Phinney Ridge and Greenwood

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Buses, Bikes, and Cars: Greenwood Avenue is Getting Sidewalks?

April 15th, 2014 · Uncategorized

Get ready for a project that would bring long-desired sidewalks to Greenwood Avenue!  It includes funding to build sidewalks on the east side of the street, and to design sidewalks on the west side that would be well-positioned for funding.  Sidewalk design will likely reduce street parking.

The transit improvements are intended to remove the need for buses to wait for traffic to clear before they pull back into traffic after stopping for passengers.  Instead of pulling out of traffic, the buses would stop in-lane, and cars would wait while passengers get on and off the bus.  Bicycles would be routed behind a bus “island” so they could continue without stopping behind the buses, similar to the operation on Dexter Ave. N.  This is a controversial approach across the community.
Speak out and be heard!
Tuesday April 22 – 2014, 7:00pm – 8:30pm
Greenwood Public Library, 8016 Greenwood Ave. N
City-Authored Project Summary:

The City is developing plans to improve bus zones, access, and transit speed and reliability on Greenwood Ave N between N 85th St and N 105th St. Bus service on this corridor includes routes 355, 5x and 5 which carried over 2 million riders (6,500 per day) in 2011.  The bus stop element of the project involves upgrading bus stops and sidewalks adjacent to bus stops, closing some stops, and relocating others to improve bus stop spacing (the distance between stops) along Greenwood. (Click here to see SDOT’s 2012 Greenwood Corridor Concept Plan, which led to this project.)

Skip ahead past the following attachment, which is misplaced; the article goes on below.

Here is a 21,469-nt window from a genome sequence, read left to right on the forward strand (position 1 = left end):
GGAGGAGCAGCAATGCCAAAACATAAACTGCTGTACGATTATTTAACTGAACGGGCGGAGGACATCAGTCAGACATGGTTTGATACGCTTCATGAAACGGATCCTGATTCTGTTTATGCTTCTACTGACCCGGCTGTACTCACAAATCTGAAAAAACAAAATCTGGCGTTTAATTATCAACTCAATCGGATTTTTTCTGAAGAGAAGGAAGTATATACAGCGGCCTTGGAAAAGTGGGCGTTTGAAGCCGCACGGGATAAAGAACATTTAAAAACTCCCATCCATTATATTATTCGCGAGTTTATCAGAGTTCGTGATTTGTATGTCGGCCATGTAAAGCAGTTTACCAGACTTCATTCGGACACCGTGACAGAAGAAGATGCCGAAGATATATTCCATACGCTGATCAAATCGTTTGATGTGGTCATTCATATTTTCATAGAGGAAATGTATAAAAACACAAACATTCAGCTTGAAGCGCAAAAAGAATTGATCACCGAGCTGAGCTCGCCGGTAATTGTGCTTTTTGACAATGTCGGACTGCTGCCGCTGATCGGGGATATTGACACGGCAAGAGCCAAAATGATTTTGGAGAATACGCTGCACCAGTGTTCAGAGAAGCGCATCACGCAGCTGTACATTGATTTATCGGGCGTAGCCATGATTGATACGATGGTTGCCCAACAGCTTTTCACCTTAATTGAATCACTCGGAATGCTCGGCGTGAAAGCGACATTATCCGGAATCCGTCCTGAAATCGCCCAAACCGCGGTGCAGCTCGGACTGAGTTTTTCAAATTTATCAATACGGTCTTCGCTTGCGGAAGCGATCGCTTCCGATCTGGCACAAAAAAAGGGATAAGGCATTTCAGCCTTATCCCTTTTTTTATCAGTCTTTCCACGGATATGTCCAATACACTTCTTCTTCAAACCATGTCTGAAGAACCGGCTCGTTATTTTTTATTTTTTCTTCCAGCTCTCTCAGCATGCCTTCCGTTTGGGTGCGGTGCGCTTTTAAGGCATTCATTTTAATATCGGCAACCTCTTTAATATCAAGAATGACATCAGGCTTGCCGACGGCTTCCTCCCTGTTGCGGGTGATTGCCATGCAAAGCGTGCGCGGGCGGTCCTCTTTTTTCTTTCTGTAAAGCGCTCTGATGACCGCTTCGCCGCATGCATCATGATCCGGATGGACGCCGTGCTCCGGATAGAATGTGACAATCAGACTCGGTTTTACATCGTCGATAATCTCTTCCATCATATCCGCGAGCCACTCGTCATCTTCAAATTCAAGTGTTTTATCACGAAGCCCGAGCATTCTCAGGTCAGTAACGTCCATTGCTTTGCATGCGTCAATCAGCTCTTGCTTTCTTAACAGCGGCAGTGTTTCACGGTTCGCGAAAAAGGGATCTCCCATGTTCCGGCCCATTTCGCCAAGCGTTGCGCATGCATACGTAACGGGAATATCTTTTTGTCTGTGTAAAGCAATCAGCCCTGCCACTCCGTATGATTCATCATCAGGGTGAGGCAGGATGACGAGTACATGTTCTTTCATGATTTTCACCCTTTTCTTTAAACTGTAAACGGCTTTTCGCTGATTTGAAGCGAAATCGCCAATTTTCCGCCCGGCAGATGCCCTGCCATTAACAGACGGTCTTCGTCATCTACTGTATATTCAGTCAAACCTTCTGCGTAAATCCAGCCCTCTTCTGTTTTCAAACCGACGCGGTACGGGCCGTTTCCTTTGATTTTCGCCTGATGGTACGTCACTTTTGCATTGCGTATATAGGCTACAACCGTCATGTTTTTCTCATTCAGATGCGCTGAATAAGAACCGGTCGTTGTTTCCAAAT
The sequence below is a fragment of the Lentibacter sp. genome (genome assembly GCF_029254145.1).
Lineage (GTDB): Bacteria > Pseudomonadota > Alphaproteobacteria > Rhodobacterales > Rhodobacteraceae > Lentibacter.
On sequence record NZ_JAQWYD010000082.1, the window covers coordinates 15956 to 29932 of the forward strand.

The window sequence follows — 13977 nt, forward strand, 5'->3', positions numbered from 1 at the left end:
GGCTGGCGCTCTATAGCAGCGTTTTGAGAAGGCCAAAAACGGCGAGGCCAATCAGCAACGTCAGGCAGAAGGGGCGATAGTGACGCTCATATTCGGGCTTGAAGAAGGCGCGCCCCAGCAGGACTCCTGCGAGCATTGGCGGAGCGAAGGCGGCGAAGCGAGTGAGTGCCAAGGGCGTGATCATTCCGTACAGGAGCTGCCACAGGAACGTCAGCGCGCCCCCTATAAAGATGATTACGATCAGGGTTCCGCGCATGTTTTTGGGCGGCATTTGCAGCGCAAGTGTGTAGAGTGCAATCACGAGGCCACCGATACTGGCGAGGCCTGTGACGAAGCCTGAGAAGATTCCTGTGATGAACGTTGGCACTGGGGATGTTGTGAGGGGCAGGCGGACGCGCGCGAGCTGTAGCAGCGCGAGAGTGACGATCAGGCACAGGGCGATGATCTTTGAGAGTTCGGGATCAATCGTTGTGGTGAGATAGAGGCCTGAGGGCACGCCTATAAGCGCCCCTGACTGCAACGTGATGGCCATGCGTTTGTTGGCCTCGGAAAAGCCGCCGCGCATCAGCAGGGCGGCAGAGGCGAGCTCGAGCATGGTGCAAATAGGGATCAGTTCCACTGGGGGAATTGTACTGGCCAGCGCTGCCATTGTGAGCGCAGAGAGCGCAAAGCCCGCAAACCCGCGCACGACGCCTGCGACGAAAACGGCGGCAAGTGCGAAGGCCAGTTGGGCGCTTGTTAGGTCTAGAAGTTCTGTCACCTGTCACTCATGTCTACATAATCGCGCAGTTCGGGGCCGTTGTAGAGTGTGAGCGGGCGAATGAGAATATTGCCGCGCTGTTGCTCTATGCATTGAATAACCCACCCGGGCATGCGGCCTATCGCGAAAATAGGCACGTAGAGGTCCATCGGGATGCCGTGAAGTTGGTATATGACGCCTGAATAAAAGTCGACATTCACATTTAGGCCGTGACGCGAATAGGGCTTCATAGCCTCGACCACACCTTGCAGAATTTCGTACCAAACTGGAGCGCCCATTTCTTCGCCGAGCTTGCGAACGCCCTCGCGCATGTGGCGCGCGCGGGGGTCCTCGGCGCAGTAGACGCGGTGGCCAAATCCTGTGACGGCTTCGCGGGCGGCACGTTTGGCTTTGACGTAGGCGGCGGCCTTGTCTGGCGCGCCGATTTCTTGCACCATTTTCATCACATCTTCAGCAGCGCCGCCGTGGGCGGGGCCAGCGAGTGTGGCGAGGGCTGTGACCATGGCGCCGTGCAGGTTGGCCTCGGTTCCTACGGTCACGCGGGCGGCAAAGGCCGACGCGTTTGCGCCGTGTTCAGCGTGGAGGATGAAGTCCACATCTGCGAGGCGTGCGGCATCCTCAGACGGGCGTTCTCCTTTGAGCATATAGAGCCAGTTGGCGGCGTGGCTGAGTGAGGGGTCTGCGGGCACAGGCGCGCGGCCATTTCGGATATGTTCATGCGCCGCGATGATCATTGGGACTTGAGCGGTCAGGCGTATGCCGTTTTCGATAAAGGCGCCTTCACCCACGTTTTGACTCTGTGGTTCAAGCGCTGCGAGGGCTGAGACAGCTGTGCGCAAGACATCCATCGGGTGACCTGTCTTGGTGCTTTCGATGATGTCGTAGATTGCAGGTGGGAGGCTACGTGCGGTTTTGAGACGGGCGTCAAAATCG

Click to view larger

The project will also include the installation of sidewalks, primarily focused on the east side of the street, and will provide long-sought continuity between existing sidewalks along this part of Greenwood.  As funds become available, the City will pursue design and construction of sidewalks on the west side of the street.

Each of the new bus stops will include what is known as a “bus island,” which makes the stops more efficient by keeping the bus in the travel lane while stopped to load and unload passengers.  In addition, it reduces conflicts between buses, bicycles, cars, and pedestrians.  (Existing bus islands are located on Dexter Avenue North on the east side of Queen Anne Hill below Aurora, on South Jackson Street along the route of the new First Hill Streetcar, and on Fourth Avenue South at Main Street.)